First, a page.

This is the standard case since the first order container in the row is also that of which requested product containers had most time to be conveyed to the picking station.
However, if this is another order container in the row, the other containers A can move up, for which purpose the conveying sections 13 are operated and controlled in a corresponding manner, and a new order container may be provided by the elevator 8.
The process then can begin anew.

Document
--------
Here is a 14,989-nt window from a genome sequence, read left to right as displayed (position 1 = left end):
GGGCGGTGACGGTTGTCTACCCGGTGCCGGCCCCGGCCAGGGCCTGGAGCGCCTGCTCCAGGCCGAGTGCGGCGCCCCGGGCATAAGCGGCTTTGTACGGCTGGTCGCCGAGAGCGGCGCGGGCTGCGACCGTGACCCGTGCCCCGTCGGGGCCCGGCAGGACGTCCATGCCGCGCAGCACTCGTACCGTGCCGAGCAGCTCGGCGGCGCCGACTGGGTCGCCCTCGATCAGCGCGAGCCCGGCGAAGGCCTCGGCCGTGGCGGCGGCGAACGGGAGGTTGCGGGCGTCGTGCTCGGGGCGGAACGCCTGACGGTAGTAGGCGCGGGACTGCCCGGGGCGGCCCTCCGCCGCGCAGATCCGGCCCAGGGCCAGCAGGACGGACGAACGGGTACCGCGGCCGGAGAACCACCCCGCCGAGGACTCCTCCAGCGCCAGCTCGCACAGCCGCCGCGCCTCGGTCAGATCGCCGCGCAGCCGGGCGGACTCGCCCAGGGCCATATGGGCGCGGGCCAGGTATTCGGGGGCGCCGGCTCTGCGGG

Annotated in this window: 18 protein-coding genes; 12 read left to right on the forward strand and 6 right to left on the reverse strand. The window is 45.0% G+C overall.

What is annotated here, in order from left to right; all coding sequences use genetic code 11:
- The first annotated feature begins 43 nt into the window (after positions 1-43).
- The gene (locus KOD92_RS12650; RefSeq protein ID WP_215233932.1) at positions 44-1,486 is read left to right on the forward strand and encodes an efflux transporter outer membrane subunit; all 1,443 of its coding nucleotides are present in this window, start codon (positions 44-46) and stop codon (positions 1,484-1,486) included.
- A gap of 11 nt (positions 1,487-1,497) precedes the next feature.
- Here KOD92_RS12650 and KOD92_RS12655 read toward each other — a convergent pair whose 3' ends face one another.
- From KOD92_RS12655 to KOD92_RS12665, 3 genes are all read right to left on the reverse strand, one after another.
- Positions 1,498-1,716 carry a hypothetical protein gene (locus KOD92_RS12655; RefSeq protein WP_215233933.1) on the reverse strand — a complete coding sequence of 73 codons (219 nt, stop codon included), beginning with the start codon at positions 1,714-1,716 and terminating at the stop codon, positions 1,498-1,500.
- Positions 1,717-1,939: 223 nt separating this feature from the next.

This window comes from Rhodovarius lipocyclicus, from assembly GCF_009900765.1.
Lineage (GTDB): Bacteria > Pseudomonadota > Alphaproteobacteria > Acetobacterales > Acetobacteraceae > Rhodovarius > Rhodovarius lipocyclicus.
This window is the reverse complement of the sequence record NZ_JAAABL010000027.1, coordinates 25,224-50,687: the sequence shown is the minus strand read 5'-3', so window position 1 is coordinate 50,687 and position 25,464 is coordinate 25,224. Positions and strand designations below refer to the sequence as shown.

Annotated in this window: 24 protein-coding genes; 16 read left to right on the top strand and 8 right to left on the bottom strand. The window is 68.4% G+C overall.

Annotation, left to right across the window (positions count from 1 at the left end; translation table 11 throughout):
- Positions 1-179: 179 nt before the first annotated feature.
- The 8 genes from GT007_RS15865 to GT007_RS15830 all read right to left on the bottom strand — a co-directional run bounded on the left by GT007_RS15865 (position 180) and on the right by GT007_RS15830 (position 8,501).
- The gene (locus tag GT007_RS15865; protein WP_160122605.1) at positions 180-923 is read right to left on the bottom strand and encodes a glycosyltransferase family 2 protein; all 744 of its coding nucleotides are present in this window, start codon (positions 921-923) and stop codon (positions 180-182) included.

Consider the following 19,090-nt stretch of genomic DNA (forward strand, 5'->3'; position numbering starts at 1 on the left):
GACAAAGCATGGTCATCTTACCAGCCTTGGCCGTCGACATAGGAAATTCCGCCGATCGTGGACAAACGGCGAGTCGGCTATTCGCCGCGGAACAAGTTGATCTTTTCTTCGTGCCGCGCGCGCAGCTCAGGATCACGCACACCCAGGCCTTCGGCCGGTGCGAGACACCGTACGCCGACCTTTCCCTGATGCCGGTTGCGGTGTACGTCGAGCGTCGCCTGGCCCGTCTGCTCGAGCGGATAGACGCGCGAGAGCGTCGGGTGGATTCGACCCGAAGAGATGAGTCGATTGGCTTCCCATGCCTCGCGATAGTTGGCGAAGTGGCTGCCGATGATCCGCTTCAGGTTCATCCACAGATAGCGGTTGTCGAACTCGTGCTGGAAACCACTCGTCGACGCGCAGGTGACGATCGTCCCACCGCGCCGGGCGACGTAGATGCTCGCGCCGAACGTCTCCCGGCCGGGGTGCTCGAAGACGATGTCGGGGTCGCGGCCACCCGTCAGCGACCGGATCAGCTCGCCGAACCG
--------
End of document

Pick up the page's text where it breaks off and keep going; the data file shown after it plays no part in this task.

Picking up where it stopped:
The foregoing description generally illustrates and describes various embodiments of the present invention. It will, however, be understood by those skilled in the art that various changes and modifications can be made to the above-discussed construction of the present invention without departing from the spirit and scope of the invention, as disclosed herein, and that it is intended that all matter contained in the above description or shown in the accompanying drawings shall be interpreted as being illustrative, and not to be taken in a limiting sense. Furthermore, the scope of the present disclosure shall be construed to cover various modifications, combinations, additions, alterations, etc., above and to the above-described embodiments, which shall be considered to be within the scope of the present invention. Accordingly, various features and characteristics of the present invention as discussed herein may be selectively interchanged and applied to other illustrated and non-illustrated embodiments of the invention, and numerous variations, modifications, and additions further can be made thereto without departing from the spirit and scope of the present invention as set forth in the appended claims.